Co-author Caleb White*

Davis v. COG Operating, LLC, in construing a Warranty Deed with a reservation of minerals, applied the estate-misconception doctrine and denied the presumed grant doctrine. At issue were three instruments:

  • A 1926 mineral lease from the Sesslers to Campbell.
  • A 1926 “Royalty Deed” from Sesslers to Haun.  
  • A 1939 Warranty Deed from the Sesslers to Roberts, in which the parties acknowledged that Haun had been conveyed 1/32 of the minerals.The conveyance did not include that interest. The Sesslers reserved “one fourth (1/4) of the 1/8 royalty usually reserved …” in an oil and gas lease.

Davis (Sesslers’ successor) sued the Neals and COG (Roberts’ successors) for trespass-to-try-title and a dog’s breakfast of other claims – 11 in total – asserting that she owned a portion of the Neals’ NPRI.  The trial court granted summary judgment for the Neals. Having denied Davis’s trespass-to-try-title claim, the court denied Davis’s remaining claims.

The appeal

The Court of Appeal concluded that the 1926 “Royalty Deed” actually conveyed a 1/32 mineral interest, as the deed did not strip away any traditional mineral rights from Haun.  The 1/32 in the deed was the conveyance of 1/4 of the remaining typical 1/8 reserved by the Sesslers as a result of their lease to Campbell.

Davis argued that the 1926 Deed put Roberts on notice of Haun’s preexisting interest in the mineral estate. The Neals responded that the Sesslers and Roberts intended a literal meaning of the 1/32 fraction and consequently, Roberts was not put on notice of the extent of Haun’s ownership. The Court did not accept the Neals’ argument.

The intention of the parties in using 1/32 in the 1939 Deed to identify what was reserved to Haun depended on whether they were operating under an estate-misconception. If they were not, then the Sesslers failed to provide adequate notice to Roberts of the interest previously conveyed to Haun. If they were, both parties would have understood that the 1/32 was simply a stand-in for the 1/4 mineral interest conveyed to Haun.

The Court concluded that the parties had been operating under estate-misconception, relying on three reasons:

  • 1939 was the height of the time estate-misconception was prevalent.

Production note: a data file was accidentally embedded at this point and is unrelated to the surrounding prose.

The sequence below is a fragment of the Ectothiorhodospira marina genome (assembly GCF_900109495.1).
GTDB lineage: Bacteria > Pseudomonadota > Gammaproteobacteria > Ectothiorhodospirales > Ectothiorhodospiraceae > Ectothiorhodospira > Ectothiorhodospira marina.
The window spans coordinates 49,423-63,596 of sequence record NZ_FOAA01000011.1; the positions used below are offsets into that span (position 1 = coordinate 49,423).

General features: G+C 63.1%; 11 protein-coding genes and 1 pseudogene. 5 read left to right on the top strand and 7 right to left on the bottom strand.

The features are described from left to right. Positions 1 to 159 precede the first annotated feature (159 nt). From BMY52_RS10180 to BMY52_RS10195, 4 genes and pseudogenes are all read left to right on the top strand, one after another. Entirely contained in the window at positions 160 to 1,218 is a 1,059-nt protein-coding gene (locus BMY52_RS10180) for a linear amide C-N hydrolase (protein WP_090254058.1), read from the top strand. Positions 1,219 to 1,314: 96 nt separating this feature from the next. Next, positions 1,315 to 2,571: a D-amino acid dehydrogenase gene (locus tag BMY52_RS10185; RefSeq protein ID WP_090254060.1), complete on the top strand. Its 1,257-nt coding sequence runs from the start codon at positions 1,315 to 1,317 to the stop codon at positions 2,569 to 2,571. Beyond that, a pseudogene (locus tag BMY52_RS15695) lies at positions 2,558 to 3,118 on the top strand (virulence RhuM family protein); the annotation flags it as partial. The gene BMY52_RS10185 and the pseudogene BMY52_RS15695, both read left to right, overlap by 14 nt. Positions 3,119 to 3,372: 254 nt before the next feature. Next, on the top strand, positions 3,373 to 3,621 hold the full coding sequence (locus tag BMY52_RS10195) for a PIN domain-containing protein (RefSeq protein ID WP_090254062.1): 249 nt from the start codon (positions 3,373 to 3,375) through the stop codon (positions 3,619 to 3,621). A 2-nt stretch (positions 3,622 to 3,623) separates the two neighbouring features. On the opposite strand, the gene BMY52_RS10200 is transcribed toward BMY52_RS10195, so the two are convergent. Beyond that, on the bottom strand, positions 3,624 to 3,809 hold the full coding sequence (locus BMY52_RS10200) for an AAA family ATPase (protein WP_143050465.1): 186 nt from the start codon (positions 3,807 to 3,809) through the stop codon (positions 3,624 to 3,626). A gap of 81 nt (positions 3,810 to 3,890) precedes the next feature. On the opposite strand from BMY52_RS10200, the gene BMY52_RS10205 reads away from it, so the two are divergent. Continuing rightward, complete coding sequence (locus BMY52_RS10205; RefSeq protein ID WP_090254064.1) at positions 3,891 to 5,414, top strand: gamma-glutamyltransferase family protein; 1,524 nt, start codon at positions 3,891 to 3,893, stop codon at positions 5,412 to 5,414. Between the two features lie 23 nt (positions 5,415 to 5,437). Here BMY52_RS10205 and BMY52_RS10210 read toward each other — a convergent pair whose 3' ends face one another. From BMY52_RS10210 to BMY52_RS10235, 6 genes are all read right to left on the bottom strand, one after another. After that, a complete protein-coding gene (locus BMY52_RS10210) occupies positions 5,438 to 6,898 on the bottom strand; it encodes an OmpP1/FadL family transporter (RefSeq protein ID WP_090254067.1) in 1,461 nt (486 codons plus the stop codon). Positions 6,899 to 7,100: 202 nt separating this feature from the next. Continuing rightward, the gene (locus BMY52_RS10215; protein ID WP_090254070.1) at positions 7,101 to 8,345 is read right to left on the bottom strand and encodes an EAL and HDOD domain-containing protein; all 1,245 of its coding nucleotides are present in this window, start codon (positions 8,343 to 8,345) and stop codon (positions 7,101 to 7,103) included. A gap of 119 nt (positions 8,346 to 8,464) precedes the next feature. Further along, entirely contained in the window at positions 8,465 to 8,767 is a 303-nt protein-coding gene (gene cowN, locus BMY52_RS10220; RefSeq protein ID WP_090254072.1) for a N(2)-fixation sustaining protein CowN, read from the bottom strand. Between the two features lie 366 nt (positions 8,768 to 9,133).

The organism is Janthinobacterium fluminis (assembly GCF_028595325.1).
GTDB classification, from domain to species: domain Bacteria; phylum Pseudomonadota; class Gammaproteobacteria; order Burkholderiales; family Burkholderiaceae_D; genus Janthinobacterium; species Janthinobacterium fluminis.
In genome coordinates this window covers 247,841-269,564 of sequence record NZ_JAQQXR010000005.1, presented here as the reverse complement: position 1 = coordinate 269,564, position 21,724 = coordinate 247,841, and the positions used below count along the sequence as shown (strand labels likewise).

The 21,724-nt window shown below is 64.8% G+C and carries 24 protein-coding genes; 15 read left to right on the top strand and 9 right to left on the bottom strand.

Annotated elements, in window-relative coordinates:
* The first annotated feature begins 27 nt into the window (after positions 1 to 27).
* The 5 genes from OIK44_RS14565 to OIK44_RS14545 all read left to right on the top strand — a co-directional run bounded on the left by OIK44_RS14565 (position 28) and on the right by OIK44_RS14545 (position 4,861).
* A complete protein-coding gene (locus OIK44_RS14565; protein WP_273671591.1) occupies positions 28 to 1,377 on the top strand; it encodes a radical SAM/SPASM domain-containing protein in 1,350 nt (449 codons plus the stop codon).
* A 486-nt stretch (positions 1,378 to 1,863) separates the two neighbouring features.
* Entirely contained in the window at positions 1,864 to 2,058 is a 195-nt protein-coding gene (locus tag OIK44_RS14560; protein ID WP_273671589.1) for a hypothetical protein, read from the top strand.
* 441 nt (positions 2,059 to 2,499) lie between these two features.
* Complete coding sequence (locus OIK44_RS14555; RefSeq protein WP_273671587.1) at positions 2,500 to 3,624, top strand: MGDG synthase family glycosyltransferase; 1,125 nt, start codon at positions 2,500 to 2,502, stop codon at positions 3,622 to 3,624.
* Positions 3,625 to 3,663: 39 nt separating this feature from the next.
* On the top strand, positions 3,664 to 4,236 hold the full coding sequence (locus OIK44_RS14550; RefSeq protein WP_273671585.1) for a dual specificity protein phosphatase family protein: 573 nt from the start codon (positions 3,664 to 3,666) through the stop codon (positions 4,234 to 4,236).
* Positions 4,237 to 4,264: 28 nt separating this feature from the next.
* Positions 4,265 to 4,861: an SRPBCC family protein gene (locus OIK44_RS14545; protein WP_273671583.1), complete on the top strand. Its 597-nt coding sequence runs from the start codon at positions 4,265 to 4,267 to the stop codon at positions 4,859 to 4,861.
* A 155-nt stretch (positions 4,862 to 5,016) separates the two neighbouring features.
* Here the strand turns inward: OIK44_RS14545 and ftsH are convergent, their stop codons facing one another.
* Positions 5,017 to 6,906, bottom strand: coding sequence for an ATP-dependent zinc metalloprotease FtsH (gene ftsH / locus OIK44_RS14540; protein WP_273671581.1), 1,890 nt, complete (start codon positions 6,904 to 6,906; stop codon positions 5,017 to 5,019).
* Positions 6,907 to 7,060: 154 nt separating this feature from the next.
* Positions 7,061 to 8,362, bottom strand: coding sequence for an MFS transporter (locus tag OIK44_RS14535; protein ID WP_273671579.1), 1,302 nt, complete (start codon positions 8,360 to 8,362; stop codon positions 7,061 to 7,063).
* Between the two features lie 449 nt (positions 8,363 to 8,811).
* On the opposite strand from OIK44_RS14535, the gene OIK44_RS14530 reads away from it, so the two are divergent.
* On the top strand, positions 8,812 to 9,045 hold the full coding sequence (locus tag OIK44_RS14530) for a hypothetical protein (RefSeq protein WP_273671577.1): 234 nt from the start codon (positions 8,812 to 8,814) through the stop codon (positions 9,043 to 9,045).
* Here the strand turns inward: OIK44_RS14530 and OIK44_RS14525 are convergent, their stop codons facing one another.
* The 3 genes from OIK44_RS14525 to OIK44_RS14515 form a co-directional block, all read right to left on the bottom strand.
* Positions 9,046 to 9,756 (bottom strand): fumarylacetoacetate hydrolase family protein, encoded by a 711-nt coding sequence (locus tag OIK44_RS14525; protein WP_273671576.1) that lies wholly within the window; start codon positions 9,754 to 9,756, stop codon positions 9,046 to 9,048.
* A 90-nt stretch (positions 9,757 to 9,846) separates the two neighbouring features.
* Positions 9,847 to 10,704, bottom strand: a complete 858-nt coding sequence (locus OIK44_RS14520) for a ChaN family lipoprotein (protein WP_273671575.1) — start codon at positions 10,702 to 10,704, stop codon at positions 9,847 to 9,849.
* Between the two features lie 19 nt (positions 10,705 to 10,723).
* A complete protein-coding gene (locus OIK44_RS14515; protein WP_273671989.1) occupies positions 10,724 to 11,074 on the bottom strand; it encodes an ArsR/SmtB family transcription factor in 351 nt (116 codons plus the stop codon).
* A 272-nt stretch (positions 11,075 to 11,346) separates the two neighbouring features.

• 1/32 is the product of multiplying 1/4 by 1/8, creating the expectation of a 1/8 lease (citing Hysaw v. Dawkins).
  • The double fraction found in the reservation links the reservation to estate-misconception.  

Considering those factors and harmonizing the Deed’s provisions, the Court determined the parties executed the 1939 Deed under an estate-misconception.

The deed effectively put Roberts on notice of the 1/4 interest in the mineral estate previously conveyed to Haun. The intent of the parties was to give Roberts notice of the previous transfer to Haun.

The Neals argued that even if the 1939 Warranty Deed reserved a 1/4 NPRI to the Sesslers, the reservation was ineffective. First, the 1/4 floating NPRI was an over-conveyance because they had already sold the same 1/4 interest to Haun. In such a case, the Duhig doctrine directs courts to make the grantee whole by awarding the missing title to the grantee out of the grantor’s remaining estate. The Court rejected this argument because the Sesslers did not convey more than they owned. The 1939 Deed did not purport to convey a 3/4 interest in future royalties to Roberts.

The Court denied Neals’ presumed-grant doctrine defense. It is an equitable doctrine that applies only in the case of a gap in title. And laches does not apply to a trespass-to-try-title claim.

The trial court erred in granting summary judgment for the Neals because the Sessler successors had clear title to a portion of the Neals’ NPRI. The Court reversed the summary judgment, rendered judgment on trespass-to-try-title in favor of Davis, and remanded the remaining claims to the trial court for further proceedings.

Your post-St. Patrick’s Day musical interlude.

*Caleb is a 3L at Baylor Law School and a Gray Reed intern.